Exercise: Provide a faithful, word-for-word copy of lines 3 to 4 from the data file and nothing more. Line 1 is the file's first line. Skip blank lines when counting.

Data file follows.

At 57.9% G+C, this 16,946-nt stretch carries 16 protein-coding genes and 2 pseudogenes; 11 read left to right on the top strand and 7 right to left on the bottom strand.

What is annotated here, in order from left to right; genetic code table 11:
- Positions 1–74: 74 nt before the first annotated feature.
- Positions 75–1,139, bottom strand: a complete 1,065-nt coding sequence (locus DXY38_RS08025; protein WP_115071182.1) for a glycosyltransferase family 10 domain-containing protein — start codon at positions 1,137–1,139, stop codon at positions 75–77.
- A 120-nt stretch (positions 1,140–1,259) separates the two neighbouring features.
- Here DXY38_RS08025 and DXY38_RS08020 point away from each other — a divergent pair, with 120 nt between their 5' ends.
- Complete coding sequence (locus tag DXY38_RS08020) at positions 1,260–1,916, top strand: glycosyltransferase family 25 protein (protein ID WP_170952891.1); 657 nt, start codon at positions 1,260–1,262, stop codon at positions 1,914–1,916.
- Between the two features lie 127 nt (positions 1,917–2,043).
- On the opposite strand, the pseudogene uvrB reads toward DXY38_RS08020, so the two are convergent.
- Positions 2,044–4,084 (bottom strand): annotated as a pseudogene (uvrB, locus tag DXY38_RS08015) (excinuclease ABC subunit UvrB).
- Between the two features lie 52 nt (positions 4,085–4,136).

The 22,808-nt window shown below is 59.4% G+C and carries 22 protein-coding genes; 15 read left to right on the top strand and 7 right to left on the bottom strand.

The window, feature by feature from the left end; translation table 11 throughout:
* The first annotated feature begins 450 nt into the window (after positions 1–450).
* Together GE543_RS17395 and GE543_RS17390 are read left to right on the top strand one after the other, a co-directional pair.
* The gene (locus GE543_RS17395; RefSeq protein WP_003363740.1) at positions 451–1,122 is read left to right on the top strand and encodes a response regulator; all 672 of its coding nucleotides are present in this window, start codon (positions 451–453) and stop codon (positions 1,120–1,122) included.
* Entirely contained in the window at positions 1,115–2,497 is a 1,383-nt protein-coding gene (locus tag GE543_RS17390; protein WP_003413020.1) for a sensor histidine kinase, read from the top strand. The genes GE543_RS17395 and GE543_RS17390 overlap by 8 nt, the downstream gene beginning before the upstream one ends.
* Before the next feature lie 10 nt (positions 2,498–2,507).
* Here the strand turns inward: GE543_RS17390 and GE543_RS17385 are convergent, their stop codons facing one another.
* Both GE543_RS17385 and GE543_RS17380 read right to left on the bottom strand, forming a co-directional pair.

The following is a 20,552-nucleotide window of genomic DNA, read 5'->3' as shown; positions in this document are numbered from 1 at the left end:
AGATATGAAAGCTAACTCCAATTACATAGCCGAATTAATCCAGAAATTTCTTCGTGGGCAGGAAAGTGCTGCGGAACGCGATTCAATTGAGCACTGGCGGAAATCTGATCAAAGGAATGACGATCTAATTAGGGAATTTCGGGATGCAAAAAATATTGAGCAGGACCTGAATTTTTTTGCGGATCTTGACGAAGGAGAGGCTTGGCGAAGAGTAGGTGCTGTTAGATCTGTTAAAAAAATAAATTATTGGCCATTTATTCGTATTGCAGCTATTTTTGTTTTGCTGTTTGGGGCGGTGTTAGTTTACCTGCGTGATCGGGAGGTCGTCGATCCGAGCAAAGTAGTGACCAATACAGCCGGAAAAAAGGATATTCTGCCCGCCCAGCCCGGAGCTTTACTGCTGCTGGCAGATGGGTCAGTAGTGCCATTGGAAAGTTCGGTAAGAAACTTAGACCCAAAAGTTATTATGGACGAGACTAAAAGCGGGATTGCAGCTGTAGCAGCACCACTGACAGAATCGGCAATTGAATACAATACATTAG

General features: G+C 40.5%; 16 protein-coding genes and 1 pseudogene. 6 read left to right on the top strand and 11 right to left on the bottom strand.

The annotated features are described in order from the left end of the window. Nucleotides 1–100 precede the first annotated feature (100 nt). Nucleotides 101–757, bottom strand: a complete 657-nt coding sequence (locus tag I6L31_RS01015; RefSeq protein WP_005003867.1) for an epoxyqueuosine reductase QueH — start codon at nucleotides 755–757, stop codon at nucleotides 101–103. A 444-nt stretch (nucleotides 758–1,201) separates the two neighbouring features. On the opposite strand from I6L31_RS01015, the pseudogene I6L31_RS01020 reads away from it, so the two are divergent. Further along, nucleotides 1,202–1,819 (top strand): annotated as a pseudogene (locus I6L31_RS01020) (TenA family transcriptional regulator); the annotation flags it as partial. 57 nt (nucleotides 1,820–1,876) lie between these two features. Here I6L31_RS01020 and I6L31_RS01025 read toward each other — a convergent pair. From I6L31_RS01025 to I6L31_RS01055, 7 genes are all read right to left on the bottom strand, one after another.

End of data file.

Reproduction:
- Positions 1–74: 74 nt before the first annotated feature.
- Positions 75–1,139, bottom strand: a complete 1,065-nt coding sequence (locus DXY38_RS08025; protein WP_115071182.1) for a glycosyltransferase family 10 domain-containing protein — start codon at positions 1,137–1,139, stop codon at positions 75–77.